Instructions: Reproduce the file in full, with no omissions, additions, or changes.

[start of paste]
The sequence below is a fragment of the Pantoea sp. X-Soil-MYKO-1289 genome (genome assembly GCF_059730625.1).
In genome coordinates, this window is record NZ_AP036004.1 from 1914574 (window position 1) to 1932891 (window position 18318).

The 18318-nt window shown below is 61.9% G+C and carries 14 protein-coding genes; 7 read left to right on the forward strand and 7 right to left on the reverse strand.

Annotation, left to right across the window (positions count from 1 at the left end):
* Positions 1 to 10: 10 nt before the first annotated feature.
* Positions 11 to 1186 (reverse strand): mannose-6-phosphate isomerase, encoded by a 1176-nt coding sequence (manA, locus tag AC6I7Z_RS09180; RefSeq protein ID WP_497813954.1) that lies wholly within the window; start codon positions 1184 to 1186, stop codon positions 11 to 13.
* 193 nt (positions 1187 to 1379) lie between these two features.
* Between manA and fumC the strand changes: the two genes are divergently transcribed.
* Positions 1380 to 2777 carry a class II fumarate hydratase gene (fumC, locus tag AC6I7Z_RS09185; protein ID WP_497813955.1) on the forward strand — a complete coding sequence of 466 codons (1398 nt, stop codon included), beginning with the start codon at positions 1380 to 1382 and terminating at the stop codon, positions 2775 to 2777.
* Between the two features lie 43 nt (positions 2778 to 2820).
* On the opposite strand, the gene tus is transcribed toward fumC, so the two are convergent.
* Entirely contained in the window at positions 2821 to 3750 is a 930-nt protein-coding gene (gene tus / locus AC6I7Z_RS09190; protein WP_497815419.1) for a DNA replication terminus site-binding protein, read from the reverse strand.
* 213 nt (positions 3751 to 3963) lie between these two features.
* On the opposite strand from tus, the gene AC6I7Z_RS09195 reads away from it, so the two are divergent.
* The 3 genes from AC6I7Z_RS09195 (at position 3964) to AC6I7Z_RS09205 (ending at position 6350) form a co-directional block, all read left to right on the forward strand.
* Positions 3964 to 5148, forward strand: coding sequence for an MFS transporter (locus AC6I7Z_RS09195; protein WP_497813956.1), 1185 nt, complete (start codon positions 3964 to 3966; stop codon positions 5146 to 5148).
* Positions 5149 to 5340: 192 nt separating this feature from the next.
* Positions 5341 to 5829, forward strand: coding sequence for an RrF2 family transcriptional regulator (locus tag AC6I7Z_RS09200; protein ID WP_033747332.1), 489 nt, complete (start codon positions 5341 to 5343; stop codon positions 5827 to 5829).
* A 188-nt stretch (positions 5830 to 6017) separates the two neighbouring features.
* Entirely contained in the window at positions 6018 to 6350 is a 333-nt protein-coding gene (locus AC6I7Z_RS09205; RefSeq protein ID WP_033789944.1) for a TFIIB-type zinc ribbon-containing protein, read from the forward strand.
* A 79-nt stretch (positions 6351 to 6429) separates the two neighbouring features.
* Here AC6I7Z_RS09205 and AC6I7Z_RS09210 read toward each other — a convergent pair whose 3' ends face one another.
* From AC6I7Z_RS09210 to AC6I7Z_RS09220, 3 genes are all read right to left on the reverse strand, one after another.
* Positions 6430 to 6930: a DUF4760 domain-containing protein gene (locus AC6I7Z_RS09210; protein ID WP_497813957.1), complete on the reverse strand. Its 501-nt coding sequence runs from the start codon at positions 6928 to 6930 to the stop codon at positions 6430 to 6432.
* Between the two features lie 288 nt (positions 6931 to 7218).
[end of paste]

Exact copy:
The sequence below is a fragment of the Pantoea sp. X-Soil-MYKO-1289 genome (genome assembly GCF_059730625.1).
In genome coordinates, this window is record NZ_AP036004.1 from 1914574 (window position 1) to 1932891 (window position 18318).

The 18318-nt window shown below is 61.9% G+C and carries 14 protein-coding genes; 7 read left to right on the forward strand and 7 right to left on the reverse strand.

Annotation, left to right across the window (positions count from 1 at the left end):
* Positions 1 to 10: 10 nt before the first annotated feature.
* Positions 11 to 1186 (reverse strand): mannose-6-phosphate isomerase, encoded by a 1176-nt coding sequence (manA, locus tag AC6I7Z_RS09180; RefSeq protein ID WP_497813954.1) that lies wholly within the window; start codon positions 1184 to 1186, stop codon positions 11 to 13.
* 193 nt (positions 1187 to 1379) lie between these two features.
* Between manA and fumC the strand changes: the two genes are divergently transcribed.
* Positions 1380 to 2777 carry a class II fumarate hydratase gene (fumC, locus tag AC6I7Z_RS09185; protein ID WP_497813955.1) on the forward strand — a complete coding sequence of 466 codons (1398 nt, stop codon included), beginning with the start codon at positions 1380 to 1382 and terminating at the stop codon, positions 2775 to 2777.
* Between the two features lie 43 nt (positions 2778 to 2820).
* On the opposite strand, the gene tus is transcribed toward fumC, so the two are convergent.
* Entirely contained in the window at positions 2821 to 3750 is a 930-nt protein-coding gene (gene tus / locus AC6I7Z_RS09190; protein WP_497815419.1) for a DNA replication terminus site-binding protein, read from the reverse strand.
* 213 nt (positions 3751 to 3963) lie between these two features.
* On the opposite strand from tus, the gene AC6I7Z_RS09195 reads away from it, so the two are divergent.
* The 3 genes from AC6I7Z_RS09195 (at position 3964) to AC6I7Z_RS09205 (ending at position 6350) form a co-directional block, all read left to right on the forward strand.
* Positions 3964 to 5148, forward strand: coding sequence for an MFS transporter (locus AC6I7Z_RS09195; protein WP_497813956.1), 1185 nt, complete (start codon positions 3964 to 3966; stop codon positions 5146 to 5148).
* Positions 5149 to 5340: 192 nt separating this feature from the next.
* Positions 5341 to 5829, forward strand: coding sequence for an RrF2 family transcriptional regulator (locus tag AC6I7Z_RS09200; protein ID WP_033747332.1), 489 nt, complete (start codon positions 5341 to 5343; stop codon positions 5827 to 5829).
* A 188-nt stretch (positions 5830 to 6017) separates the two neighbouring features.
* Entirely contained in the window at positions 6018 to 6350 is a 333-nt protein-coding gene (locus AC6I7Z_RS09205; RefSeq protein ID WP_033789944.1) for a TFIIB-type zinc ribbon-containing protein, read from the forward strand.
* A 79-nt stretch (positions 6351 to 6429) separates the two neighbouring features.
* Here AC6I7Z_RS09205 and AC6I7Z_RS09210 read toward each other — a convergent pair whose 3' ends face one another.
* From AC6I7Z_RS09210 to AC6I7Z_RS09220, 3 genes are all read right to left on the reverse strand, one after another.
* Positions 6430 to 6930: a DUF4760 domain-containing protein gene (locus AC6I7Z_RS09210; protein ID WP_497813957.1), complete on the reverse strand. Its 501-nt coding sequence runs from the start codon at positions 6928 to 6930 to the stop codon at positions 6430 to 6432.
* Between the two features lie 288 nt (positions 6931 to 7218).